Peru’s World Cup Journey: Part 2 – Setback in Saransk as History Weighs Heavy on Christian Cueva

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Not since Loris Karius openly wept on the pitch after the Champions League final last month has the face of one man betrayed as much regret as Christian Cueva’s did on Saturday.

The Peruvian had the chance to score his nation’s first World Cup goal in 36 years. Peru had dominated the first half of their opening match against Denmark and Cueva was handed the golden opportunity to reward their superiority with a spot-kick that he himself had won. As his penalty flew over the crossbar, he saw history pass him by.

Cueva looked devastated as he was consoled by teammates at the interval. His pain was expressed not in the grief-wracked sobs of Karius, but in the quiet tears of a man who knew what the moment meant to the thousands who had travelled hours by land and air to be in Saransk.

He had to recollect himself for the second half, where he showed good energy and intent, but also an excess of selfishness. He was trying too hard to make amends, and spurned several chances as a result. Yussuf Poulsen’s clinical finish showed him how it was done and the tears returned at full time. 

His heartbreak is neither as immediate nor as all-consuming as it was for Karius. Peru still have a chance of going through, and not unless and until they are eliminated will Cueva truly feel the weight of his miss.

The more immediate comparison point may have been Lionel Messi, another South American who missed a penalty at the World Cup on Saturday. “One of the best players in the world [did it too], I saw that,” said Cueva. Penalties are indiscriminate in who they punish.

But nobody can ever accuse Messi of letting his country down, and his penalty miss was an incidental moment in an otherwise legendary career. Cueva doesn’t have that going for him. Like Karius, he could find himself defined for the rest of his career by one horrible moment that he will want to forget but never be allowed to. 

Peru fans were quick to remind each other that Cueva had played a crucial role in the Incas’ qualification, providing a quality assist for Jefferson Farfan to score in the playoff win over New Zealand. He’s only 26 and could return for the 2022 World Cup if Peru qualify.

But that’s a big if, when you consider that none of the Peru squad were even born the last time they appeared at the World Cup. In all likelihood, Cueva has two games to change his legacy. Maybe just one. Lose to France, and Peru could find themselves eliminated before they even kick off their third match against Australia.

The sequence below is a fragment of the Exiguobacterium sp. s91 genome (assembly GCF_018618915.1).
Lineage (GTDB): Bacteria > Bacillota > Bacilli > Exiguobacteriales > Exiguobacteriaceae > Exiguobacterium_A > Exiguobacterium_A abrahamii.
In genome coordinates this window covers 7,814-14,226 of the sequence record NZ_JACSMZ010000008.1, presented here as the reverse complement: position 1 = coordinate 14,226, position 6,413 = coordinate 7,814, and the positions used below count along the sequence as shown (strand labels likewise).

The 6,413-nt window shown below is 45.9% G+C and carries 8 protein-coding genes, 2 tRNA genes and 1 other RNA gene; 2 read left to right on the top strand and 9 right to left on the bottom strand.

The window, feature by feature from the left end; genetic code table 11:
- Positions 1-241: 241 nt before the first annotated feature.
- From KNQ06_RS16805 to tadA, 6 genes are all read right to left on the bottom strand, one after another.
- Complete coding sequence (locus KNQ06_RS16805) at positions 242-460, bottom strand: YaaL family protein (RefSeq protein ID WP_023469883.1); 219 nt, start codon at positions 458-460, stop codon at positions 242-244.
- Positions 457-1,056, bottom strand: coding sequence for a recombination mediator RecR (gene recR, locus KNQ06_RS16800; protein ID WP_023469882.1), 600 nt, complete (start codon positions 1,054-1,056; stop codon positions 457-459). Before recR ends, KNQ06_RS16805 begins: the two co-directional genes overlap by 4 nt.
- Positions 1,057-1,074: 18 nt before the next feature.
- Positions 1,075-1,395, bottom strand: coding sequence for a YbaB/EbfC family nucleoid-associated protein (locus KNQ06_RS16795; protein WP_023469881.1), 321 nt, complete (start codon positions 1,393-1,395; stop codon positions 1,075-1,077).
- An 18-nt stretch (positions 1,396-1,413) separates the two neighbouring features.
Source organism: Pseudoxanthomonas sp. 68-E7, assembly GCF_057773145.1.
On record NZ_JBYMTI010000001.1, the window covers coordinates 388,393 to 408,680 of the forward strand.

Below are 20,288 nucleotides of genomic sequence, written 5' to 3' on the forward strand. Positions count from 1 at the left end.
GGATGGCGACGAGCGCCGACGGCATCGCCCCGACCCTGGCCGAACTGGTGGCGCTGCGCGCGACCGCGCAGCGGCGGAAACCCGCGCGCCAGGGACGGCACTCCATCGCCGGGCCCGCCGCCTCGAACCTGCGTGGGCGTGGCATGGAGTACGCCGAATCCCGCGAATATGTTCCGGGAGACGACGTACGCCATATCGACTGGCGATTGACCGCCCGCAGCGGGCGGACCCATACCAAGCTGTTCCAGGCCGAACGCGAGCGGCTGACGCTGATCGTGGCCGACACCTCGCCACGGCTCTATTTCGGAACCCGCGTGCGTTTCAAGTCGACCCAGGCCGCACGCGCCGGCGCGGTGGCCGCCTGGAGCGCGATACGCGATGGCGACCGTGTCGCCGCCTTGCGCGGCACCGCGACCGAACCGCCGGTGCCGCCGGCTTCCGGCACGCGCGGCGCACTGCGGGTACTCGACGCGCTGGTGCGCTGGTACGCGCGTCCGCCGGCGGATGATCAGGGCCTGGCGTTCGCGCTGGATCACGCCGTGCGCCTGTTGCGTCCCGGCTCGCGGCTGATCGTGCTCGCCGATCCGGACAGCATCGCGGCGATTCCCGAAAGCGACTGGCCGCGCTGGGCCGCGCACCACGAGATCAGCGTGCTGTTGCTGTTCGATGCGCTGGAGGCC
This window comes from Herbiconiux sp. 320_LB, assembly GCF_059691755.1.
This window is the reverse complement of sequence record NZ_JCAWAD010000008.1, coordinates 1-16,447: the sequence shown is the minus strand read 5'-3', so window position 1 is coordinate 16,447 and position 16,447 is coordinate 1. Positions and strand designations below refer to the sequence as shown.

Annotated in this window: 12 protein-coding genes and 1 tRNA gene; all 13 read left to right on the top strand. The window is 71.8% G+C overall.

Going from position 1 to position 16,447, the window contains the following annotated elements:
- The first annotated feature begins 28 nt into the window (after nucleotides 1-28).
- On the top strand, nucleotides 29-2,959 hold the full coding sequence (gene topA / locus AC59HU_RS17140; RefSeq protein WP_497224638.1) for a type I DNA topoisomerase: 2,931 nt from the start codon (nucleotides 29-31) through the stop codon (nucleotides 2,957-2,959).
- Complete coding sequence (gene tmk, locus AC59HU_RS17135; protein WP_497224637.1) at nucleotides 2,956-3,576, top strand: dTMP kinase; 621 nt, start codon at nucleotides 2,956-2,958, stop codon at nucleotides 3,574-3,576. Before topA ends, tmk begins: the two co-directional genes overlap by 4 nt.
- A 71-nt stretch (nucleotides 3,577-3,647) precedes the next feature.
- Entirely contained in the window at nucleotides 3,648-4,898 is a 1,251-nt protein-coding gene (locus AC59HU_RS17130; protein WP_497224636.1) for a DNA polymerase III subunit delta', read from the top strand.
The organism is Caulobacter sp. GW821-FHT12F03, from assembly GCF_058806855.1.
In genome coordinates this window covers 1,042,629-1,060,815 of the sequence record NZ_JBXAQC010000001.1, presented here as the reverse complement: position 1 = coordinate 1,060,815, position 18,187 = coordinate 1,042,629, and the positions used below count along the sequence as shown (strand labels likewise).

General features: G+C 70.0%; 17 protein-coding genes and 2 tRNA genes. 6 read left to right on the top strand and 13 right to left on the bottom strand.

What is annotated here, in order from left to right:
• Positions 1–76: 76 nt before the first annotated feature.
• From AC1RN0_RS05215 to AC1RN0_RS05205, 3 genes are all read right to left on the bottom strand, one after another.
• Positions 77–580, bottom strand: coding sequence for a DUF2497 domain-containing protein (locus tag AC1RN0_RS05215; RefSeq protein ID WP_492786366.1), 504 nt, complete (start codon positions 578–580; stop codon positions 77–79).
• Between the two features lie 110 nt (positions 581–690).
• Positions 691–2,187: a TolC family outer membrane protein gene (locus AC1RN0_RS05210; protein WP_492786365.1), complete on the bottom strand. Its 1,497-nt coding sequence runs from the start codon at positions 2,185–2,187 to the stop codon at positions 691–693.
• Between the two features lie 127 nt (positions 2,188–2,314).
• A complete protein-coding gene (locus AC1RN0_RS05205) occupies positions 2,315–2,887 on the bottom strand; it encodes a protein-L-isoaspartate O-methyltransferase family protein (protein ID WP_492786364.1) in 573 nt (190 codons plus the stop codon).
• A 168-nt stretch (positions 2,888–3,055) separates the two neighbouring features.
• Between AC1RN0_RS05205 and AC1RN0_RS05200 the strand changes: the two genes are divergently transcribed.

They must take great heart from their performance against Denmark. FIFA’s flawed man of the match system gave the honour to goalscorer Poulsen, but anyone will tell that it should have been Kasper Schmeichel. Confident first half saves to deny Yoshimar Yotun and Andre Carillo set the tone for a superb individual display.

Peru played some brilliant football, but they lacked the killer instinct. Farfan wasted their best sight of goal with an effort too close to Schmeichel. Paolo Guerrero, who came on a second half substitute, headed his first chance straight at the Leicester City keeper. Time after time Peru got in around the back but couldn’t get the all-important touch.

The importance of Denmark’s win is writ large in the group table. They share the lead with France, while Australia and Peru are yet to get off the mark. If the second set of fixtures goes as most people are expecting it to, Group C will be all over but the shouting by the end of this week.

By the time Peru face France in Yekaterinburg on Thursday, they will know what they need from the game. Anything other than an Australia win against the Danes earlier in the day means that defeat will eliminate the Incas.

So what chance of beating France? Les Bleus were distinctly off-colour against Australia and only prevailed thanks to a controversial penalty and a fortunate deflection. The performance, described by Ouest-France as “ugly and laborious”, did little to quell doubts that Didier Deschamps is capable of leading his team to glory. 

But it’s still France, the Euro 2016 finalists and a side with more attacking talent than any other team at the World Cup. Antoine Griezmann, Kylian Mbappe, Nabil Fekir, Olivier Giroud, Ousmane Dembele…it’s terrifying. And they’re only going to get better as the tournament goes on.

Their defence is solid, but not infallible. Samuel Umtiti is subject to lapses of concentration and moments of madness, like the handball against Australia. Cueva will fancy his chances if Benjamin Pavard plays at right back again, and left back Lucas Hernandez wasn’t brilliant on his World Cup debut either.

France will be favourites, but Peru will be the neutrals’ favourites. It would be such a shame for their brilliant supporters to go home unrewarded. As much as 80% of the Mordovia Arena was filled with Peruvian fans, and they created one of the best atmospheres of the tournament so far.

They sang the name of Christian Cueva at full time, determined that he should not face this adversity alone. They were still singing in the streets of the city for hours after the game, despite the result. They have come to have a party and nothing that happens on the football pitch will stop them.

When Peru qualified for the World Cup, the celebrations in Lima were so rapturous that earthquake warnings were triggered. If Ricardo Gareca’s side can somehow find a way to overturn France on Thursday, Russia should brace itself for some serious seismic activity.

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